• Hawaii;
  • litter quality;
  • Metrosideros polymorpha;
  • tropical montane rain forest;
  • site fertility;
  • ecosystem development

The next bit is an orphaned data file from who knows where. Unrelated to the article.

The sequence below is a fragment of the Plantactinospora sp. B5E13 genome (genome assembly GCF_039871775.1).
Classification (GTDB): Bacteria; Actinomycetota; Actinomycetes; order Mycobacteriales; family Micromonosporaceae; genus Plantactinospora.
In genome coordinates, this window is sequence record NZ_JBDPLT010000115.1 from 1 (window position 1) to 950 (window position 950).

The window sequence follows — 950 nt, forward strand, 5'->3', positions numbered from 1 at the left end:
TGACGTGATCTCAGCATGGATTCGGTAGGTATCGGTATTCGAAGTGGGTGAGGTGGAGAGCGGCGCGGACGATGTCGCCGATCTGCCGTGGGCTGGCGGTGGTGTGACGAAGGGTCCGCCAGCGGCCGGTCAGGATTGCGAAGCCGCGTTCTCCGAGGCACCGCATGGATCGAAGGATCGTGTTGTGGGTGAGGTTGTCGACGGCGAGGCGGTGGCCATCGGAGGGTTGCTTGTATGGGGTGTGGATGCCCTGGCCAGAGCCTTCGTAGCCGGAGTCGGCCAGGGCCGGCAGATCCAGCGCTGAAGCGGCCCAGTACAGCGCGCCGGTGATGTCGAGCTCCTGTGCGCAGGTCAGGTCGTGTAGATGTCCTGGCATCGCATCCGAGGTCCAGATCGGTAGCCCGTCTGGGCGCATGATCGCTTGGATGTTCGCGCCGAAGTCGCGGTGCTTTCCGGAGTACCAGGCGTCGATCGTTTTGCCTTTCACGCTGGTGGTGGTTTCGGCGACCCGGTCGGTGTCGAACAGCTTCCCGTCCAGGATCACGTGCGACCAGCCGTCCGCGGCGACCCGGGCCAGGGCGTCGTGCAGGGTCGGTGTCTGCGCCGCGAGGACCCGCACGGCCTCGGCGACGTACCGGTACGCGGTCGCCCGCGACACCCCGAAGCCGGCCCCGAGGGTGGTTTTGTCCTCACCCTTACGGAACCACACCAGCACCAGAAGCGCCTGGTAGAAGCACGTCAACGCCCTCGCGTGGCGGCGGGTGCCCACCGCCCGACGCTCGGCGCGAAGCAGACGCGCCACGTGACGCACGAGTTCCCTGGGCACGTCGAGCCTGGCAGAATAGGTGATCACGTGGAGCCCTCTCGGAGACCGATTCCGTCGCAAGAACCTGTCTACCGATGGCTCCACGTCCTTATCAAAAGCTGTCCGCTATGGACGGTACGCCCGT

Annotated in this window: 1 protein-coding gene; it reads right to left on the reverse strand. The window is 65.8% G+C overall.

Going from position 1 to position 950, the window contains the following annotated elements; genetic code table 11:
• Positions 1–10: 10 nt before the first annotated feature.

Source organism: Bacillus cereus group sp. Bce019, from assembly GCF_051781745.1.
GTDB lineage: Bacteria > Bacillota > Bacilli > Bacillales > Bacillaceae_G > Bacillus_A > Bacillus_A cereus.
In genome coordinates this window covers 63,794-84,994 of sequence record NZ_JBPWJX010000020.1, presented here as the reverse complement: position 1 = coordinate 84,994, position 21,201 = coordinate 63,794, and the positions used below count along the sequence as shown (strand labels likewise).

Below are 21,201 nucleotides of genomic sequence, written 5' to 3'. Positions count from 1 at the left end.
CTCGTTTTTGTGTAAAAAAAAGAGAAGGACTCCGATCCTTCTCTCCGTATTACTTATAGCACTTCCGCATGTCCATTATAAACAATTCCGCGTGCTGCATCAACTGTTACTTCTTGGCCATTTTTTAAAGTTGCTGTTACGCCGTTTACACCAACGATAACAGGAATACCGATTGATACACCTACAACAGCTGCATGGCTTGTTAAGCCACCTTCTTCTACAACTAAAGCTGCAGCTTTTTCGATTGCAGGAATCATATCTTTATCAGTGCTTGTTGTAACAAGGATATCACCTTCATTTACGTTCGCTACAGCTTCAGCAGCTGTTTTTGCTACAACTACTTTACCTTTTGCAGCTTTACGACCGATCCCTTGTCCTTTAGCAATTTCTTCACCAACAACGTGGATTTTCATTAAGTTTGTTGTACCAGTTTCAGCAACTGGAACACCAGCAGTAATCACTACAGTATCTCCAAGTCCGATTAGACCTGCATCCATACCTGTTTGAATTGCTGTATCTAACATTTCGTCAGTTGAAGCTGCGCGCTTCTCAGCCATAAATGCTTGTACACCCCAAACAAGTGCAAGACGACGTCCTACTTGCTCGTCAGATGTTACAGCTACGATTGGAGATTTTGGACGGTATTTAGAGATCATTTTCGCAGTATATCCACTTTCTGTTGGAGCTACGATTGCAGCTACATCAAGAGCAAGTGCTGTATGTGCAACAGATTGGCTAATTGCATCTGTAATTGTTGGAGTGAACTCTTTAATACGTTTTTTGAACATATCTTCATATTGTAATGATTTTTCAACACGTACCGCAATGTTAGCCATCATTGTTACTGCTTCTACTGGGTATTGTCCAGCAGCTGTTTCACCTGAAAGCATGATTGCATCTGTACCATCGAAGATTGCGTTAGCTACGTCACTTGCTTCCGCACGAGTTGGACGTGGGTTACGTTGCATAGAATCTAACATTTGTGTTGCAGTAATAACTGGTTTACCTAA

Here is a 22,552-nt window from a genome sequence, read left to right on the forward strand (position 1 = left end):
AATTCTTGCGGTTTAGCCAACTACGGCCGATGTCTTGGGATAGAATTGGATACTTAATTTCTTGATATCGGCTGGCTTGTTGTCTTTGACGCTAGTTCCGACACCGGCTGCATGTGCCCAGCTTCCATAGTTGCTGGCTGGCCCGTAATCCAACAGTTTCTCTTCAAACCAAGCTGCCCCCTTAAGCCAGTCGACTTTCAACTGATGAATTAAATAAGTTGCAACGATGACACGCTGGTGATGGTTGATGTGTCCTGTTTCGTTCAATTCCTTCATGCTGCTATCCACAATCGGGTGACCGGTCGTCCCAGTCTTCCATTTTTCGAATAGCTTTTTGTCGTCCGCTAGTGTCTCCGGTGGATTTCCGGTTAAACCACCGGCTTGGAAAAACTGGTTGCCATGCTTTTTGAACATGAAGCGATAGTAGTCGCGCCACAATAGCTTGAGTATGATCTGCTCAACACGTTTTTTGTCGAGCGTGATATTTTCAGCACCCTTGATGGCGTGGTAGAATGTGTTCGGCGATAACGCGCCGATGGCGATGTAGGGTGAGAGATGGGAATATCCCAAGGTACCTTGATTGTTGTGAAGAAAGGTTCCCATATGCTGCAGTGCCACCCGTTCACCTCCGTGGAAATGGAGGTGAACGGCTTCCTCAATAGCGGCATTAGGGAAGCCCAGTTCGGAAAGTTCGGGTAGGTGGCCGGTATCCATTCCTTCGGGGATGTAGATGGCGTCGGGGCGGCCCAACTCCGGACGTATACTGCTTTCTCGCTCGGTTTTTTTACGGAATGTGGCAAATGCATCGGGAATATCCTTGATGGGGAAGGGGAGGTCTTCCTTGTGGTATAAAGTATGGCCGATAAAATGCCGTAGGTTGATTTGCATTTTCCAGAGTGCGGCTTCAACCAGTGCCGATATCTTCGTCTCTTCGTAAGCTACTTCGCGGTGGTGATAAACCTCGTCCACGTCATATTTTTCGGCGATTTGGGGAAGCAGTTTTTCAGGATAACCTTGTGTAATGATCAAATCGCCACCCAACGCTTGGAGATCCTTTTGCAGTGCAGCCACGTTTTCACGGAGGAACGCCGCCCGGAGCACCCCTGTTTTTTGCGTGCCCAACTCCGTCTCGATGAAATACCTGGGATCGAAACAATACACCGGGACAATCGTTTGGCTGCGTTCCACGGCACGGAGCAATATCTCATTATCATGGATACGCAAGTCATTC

We examined interactions between temperature, soil development, and decomposition on three elevational gradients, the upper and lower ends of each being situated on a common lava flow or ash deposit. We used the reciprocal transplant technique to estimate decomposition rates of Metrosideros polymorpha leaf litter during a three-year period at warm and cool ends of each gradient. Litter quality was poorest early in soil development or where soils were most intensely leached and waterlogged. In situ litter decomposition was slowest on the young 1855 flow (k=  0.26 and 0.14 at low and high elevation, respectively). The more fertile Laupahoehoe gradient also supported more rapid in situ decay at the warmer low elevation site (k=  0.90) than at high elevation (k=  0.51). The gradient with the most advanced soil development showed no difference for in situ decay at low and high elevations (k=  0.88 and 0.99, respectively) probably due to low soil nutrient availability at low elevation, which counteracted the effect of warmer temperature. Comparisons of in situ, common litter, and common site experiments indicated that site factors influenced decomposition more than litter quality did. The effect of temperature, however, could be over-ridden by soil fertility or other site factors. Field gradient studies of this sort yield variable estimates of apparent Q10, even under the best conditions, due to interactions among temperature, moisture, nutrient availability, decomposer communities and litter quality. Such interactions may be as likely to occur with changing climate as they are along elevational gradients.